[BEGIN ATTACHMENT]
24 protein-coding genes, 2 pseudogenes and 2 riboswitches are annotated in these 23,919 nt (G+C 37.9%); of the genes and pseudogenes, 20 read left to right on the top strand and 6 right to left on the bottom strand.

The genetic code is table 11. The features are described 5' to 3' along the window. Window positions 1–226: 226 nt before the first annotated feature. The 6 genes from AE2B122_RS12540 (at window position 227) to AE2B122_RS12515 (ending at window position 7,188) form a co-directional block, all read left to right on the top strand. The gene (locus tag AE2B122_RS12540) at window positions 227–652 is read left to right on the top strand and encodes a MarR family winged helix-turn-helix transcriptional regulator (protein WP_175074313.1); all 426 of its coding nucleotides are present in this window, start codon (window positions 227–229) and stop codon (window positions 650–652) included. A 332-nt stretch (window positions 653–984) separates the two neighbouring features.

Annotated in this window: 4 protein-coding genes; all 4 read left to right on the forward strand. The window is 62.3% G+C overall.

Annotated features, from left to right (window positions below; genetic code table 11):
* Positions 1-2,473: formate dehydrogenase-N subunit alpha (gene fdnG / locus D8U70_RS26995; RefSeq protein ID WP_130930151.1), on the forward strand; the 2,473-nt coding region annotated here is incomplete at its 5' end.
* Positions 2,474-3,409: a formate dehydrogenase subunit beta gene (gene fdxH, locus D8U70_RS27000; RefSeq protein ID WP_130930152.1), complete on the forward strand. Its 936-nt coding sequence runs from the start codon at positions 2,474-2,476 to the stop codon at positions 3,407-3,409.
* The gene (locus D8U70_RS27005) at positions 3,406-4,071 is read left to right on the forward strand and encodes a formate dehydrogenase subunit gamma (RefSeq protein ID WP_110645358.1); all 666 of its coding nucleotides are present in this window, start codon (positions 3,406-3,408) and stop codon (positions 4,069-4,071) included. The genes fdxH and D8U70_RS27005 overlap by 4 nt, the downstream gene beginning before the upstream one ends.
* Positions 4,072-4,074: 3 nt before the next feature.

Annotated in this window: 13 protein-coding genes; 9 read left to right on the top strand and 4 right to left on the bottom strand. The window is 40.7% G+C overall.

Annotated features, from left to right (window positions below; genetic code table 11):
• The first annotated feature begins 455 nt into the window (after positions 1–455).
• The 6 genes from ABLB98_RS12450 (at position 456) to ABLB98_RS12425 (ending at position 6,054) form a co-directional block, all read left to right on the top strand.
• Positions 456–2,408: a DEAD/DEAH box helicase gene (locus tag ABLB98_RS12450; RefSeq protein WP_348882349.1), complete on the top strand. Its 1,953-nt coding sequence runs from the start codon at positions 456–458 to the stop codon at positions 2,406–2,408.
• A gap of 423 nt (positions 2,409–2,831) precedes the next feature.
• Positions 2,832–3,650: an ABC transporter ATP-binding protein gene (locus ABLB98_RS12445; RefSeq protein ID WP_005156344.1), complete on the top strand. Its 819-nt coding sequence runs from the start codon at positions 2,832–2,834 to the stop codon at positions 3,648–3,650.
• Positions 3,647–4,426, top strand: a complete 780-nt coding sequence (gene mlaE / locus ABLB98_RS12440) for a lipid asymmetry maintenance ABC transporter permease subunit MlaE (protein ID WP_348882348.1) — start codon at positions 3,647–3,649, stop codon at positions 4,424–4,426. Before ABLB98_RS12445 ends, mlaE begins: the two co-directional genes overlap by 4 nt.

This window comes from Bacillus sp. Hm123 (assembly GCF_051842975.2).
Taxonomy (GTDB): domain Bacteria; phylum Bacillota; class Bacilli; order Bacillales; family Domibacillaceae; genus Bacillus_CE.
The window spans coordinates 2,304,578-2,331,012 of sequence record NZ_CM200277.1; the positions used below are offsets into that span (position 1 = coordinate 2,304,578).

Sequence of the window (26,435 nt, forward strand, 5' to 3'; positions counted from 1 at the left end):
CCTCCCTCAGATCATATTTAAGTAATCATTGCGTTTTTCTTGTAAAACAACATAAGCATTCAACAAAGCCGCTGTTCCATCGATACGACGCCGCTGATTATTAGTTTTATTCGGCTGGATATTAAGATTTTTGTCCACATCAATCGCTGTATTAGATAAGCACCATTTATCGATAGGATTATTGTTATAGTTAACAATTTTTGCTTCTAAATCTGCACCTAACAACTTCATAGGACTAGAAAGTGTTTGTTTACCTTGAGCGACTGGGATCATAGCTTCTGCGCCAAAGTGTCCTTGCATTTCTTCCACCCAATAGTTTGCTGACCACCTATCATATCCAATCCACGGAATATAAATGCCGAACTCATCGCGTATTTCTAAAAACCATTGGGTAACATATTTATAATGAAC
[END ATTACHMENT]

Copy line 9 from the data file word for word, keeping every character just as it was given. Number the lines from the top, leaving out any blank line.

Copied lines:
Annotated in this window: 13 protein-coding genes; 9 read left to right on the top strand and 4 right to left on the bottom strand. The window is 40.7% G+C overall.